Spiced Lady

Add a pinch of cayenne pepper or a small slice of jalapeño to the shaker. Looking for a cocktail with a kick? The spice will not only nudge the gin but will also give you a pleasantly warm afterglow. Spice to taste, unless you want to turn your lady into a fire-breathing dragon.

In case you forgot basics how to make White Lady

The basic composition of simple syrup is relatively straightforward – a 1:1 ratio of sugar and water. This mixture is heated until the sugar dissolves, resulting in a clear, sweet syrup.

Learn everything about simple syrup

Add your ingredients to the shaker first, then ice. Fill it up to ¾ of its capacity to ensure enough space for shaking. Hold the shaker with both hands (one on the top and one on the bottom) and shake vigorously. The shake should come from your shoulders, not your wrists.

Learn everything on how to shake

Place your chosen strainer on top of the shaker or mixing glass, ensuring a secure fit. Pour the cocktail into a glass through the strainer, which will catch solid ingredients and ice. If double straining, hold the fine mesh strainer between the shaker and the glass.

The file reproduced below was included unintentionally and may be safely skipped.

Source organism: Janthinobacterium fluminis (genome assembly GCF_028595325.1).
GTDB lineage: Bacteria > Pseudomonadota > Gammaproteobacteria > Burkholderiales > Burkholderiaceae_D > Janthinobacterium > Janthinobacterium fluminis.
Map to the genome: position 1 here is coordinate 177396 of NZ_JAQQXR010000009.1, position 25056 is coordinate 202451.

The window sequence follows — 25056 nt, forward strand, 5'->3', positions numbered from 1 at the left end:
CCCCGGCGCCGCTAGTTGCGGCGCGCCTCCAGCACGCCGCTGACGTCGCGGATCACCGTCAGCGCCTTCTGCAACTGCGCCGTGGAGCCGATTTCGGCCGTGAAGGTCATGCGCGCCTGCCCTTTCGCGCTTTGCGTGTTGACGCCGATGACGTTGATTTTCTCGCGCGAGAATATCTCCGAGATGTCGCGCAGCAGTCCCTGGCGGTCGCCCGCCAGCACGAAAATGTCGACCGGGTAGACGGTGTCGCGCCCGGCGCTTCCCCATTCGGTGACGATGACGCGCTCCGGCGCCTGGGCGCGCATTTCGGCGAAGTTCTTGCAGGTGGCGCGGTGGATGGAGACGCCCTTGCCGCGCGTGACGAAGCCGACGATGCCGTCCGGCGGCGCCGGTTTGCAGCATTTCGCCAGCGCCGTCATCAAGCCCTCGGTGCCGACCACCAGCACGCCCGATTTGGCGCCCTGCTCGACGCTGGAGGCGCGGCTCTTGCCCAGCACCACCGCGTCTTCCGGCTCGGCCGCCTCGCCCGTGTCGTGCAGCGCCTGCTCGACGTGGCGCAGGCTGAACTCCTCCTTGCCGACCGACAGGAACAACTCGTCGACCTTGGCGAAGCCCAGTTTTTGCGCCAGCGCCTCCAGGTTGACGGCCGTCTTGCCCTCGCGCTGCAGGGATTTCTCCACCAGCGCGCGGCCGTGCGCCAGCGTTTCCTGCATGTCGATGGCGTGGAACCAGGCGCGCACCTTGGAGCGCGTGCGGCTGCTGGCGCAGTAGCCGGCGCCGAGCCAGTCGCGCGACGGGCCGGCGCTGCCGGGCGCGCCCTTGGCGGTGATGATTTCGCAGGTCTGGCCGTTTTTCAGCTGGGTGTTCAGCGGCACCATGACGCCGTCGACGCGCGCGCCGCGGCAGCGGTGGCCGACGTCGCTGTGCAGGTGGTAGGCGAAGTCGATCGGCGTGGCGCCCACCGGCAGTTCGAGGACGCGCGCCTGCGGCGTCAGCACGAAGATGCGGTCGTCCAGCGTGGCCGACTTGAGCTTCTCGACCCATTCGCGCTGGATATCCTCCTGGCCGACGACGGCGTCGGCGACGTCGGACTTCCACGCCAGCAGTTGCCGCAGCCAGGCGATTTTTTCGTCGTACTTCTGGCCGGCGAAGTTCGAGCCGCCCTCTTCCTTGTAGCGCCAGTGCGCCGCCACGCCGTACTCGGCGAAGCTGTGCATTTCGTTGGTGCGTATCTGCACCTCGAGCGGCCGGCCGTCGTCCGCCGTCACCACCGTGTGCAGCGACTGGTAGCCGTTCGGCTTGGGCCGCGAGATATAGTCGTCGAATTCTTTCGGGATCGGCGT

Learn everything on how to strain

Garnishing a bar drink depends on the type of garnish and the cocktail. Generally, it involves preparing the garnish (like cutting a citrus wheel or picking a sprig of mint), and then adding it to the drink in a visually appealing way (like perching it on the rim or floating it on top).

Learn everything on garnishing

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Frequently Asked Questions on White Lady

Why is the drink called 'White Lady'?

The 'White Lady' nickname is mainly attributed to the pale color of the drink, which is caused by the gin, egg white, and lemon juice. The resulting froth from shaking the cocktail also contributes to the drink's white appearance.

What is a good time to serve a White Lady cocktail?

The White Lady, with its clean and refreshing flavors, is perfect as a pre-dinner cocktail (or an aperitif). It can also be served at brunches, cocktail parties, or any celebration that requires a sophisticated and lightly flavoured drink.

What is the best garnish to use for a White Lady?

Typically, an orange peel is used to garnish a White Lady. However, you can also experiment with a cherry or a lemon wheel for a different twist in both presentation and taste.

What type of gin should I use for a White Lady?

A London Dry Gin is typically used in a White Lady because of its robust and botanical characteristics. But feel free to experiment with other types of gin according to your preference.